Foodservice Equipment & Supplies

SEP 2018

Foodservice Equipment & Supplies magazines is an industry resource connecting foodservice operators, equipment and supplies manufacturers and dealers, and facility design consultants.

Issue link: https://fesmag.epubxp.com/i/1018100

Contents of this Issue

Navigation

Page 88 of 107

SEPTEMBER 2018 • FOODSERVICE EQUIPMENT & SUPPLIES • 87 W ith an increasing number of diners seeking authentic, regional and more diverse ethnic dishes, Italian restaurateurs look to perfect their cuisine. Internationally inspired menu dishes present an opportunity for restaurants as international foods continue to trend. Only one in five consumers prefer Americanized international types over authentic versions, according to Mintel's International Food Trends, U.S. report. The Mintel report reveals that 57 percent of survey re- spondents seek dishes made with authentic cooking techniques. Consumers today are also willing to pay for more authentic ex- periences and show interest in learning about cultures through food or using food to connect with their own heritage. This rings especially true among young multicultural consumers. Up and Coming Authentic Italian dishes tend to have minimal, yet high-quality, ingredients, according to Chef Walter Potenza of Italian Food Artisans, which has offices in Providence, R.I. and Bologna, Italy. The U.S. version of Italian food varies a bit. "Americans like to add protein or fish to a dish, since it's more about quantity than quality in many cases, while Italians tend to glorify the ingredients," says Potenza. "It's a different way to look at food. Unlike Italians, Americans will make a main course out of starches." Italian food has yet to become a main player in the limited- service or fast-casual environment. One New Jersey concept, Passariello's Pizzeria & Italian Kitchen, seeks to change this. "This concept takes a casual-dining menu into a quick- service environment," says Theodore "Ted" Barber, principal at Clearwater, Fla.-based Theodore Barber & Company Inc. The company recently finished the design and construction for a new Passariello's location in Haddonfield, N.J. All loca- tions are set up like a miniature version of a food court; Pas- sariello's refers to it as a pavilion concept. Customers receive cards that record orders at individual food stations. Custom- ers then check out at one cashier station. Stations offer a large variety of authentic Italian items, including upscale pizza, entrees, salads, sandwiches and desserts. The 20-year-old, 3-store operation offers Italian entrees, such as lasagna, chicken Marsala and gnocchi Sorrentino, in addition to pizza, cheesesteaks, gourmet salads and appetiz- ers. Customers receive a card to swipe at each food station when they order and a cashier tallies the amount at the end. "Many fast casuals are nothing more than assembly line pizza shops," says Barber. "The menu isn't casual dining but instead what they can provide quickly, which is limited to salad, sandwiches and pizza." By comparison, Passariello's ex- tensive menu offers traditional entrees and 21 pizza toppings, among other items, all cooked to order. Passariello's also has a booming delivery service that keeps 25 drivers on the street at the same time. Passariello's 30 staff member call center handles carry out and delivery orders. "Food here is not sitting in steam tables, but rather cre- ated with a technology-driven [ordering system]," Barber explains. "The amount of activity at Passariellos' locations validates that this is a trend [quick, yet customized, upscale meals] that will continue. Consumers want a quick meal and can get their choice of 80 Italian dishes in five minutes, the same amount of time as a burger chain." ITALIAN RESTAURANT FACTS ● Italian restaurant revenue is projected to continue expanding during the next five years, due in part to rising per capita dis- posable income and, subsequently, higher levels of consumer spending, according to IBISWorld. ● Authentic ethnic cuisine, ethnic spices, ethnic-inspired kid's meals and ethnic condiments are listed as top trends in the National Restaurant Association's 2018 What's Hot Culinary Forecast. Non-wheat noodles, farro and handmade pasta also made the list. ● The Italian restaurant segment as a whole has remained essentially flat according to Technomic Inc.'s 2018 Top 500 Chain Restaurant Report. ● The U.S. Italian/Pizza full-service menu category's industry sales totaled $27.9 billion in 2017, an increase of 2.4 percent from 2016, reports Technomic. There were 32,673 total U.S. units of Italian/pizza restaurants in 2017, a decrease of 0.7 percent compared to the year prior. ● In spring 2017, the number of people who visited any Italian restaurant for breakfast, lunch or dinner within a period of 30 days amounted to 45.7 million, according to Hamburg, Germany- based Statistica's October 2017 report.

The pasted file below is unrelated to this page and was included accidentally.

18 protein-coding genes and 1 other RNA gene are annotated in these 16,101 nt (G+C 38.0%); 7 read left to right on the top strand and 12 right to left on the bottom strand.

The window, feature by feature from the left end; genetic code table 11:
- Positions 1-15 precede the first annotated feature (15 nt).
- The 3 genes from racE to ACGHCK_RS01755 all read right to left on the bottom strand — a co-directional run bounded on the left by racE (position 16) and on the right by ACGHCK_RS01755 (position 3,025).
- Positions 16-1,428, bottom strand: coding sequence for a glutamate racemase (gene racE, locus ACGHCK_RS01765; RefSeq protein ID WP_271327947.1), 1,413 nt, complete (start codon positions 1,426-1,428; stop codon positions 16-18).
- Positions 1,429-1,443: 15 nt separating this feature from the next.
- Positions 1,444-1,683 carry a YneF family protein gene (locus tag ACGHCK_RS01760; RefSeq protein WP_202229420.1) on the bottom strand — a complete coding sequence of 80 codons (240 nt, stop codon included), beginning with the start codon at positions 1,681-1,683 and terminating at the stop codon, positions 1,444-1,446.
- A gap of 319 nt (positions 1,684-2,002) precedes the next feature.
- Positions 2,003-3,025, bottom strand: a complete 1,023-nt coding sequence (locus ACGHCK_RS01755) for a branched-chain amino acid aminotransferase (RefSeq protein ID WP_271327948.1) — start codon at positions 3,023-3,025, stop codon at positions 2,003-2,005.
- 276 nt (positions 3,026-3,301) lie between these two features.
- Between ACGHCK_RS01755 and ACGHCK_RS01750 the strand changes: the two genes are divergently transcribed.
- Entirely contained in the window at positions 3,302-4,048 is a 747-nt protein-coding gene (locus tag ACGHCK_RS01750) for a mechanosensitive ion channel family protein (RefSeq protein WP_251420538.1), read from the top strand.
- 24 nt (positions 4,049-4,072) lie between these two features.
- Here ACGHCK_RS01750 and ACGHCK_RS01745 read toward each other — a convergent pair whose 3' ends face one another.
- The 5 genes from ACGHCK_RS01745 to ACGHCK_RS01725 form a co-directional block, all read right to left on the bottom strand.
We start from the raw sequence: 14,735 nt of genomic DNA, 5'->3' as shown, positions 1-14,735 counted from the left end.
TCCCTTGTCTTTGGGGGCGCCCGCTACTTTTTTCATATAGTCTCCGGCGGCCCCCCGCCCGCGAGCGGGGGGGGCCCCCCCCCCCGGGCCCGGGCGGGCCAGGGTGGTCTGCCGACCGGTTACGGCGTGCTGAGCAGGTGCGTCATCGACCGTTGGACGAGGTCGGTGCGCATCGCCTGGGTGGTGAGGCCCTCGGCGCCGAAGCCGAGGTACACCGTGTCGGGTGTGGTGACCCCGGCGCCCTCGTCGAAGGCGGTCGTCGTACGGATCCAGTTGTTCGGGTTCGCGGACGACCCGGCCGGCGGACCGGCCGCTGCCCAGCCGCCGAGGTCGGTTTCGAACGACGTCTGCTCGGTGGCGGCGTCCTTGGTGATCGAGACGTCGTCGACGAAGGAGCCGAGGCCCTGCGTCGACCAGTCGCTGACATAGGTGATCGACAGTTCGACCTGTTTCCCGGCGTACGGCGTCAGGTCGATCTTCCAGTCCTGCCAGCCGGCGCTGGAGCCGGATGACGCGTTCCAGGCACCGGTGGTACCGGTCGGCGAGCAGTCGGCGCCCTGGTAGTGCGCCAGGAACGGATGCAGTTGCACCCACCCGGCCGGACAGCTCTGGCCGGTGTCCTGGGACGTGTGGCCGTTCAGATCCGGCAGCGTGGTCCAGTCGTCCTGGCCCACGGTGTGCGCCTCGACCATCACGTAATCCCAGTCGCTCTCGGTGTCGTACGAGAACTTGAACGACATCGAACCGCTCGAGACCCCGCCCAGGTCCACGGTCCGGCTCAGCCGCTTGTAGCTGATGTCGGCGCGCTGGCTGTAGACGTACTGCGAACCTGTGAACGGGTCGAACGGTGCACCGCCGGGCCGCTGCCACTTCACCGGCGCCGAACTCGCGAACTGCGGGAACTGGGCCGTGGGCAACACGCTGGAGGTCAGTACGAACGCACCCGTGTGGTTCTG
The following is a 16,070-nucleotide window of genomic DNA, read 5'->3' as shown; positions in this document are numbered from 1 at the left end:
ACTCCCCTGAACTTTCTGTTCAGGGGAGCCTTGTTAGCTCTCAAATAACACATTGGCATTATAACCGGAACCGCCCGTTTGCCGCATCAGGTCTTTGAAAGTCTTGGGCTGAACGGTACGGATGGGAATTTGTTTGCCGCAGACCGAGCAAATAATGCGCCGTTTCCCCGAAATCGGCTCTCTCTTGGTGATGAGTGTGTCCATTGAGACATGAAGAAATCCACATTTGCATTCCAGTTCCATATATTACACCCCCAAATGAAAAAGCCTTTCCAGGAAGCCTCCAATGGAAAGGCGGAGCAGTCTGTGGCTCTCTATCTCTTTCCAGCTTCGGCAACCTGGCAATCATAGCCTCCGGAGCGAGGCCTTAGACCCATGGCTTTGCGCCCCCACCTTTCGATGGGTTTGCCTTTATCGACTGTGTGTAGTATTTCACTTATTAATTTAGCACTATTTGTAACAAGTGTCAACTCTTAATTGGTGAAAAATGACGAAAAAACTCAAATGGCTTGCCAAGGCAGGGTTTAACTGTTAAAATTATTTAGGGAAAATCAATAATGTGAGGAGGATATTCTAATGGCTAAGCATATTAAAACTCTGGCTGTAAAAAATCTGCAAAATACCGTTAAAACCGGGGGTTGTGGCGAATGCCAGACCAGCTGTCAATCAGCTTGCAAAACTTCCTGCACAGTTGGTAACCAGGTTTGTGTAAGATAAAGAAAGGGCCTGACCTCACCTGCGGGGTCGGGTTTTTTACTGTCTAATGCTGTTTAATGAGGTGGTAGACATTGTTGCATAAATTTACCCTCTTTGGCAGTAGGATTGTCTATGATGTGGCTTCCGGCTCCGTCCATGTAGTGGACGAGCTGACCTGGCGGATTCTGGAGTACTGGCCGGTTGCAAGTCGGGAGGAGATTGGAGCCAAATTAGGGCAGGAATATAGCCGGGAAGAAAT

Articles in this issue

Archives of this issue

view archives of Foodservice Equipment & Supplies - SEP 2018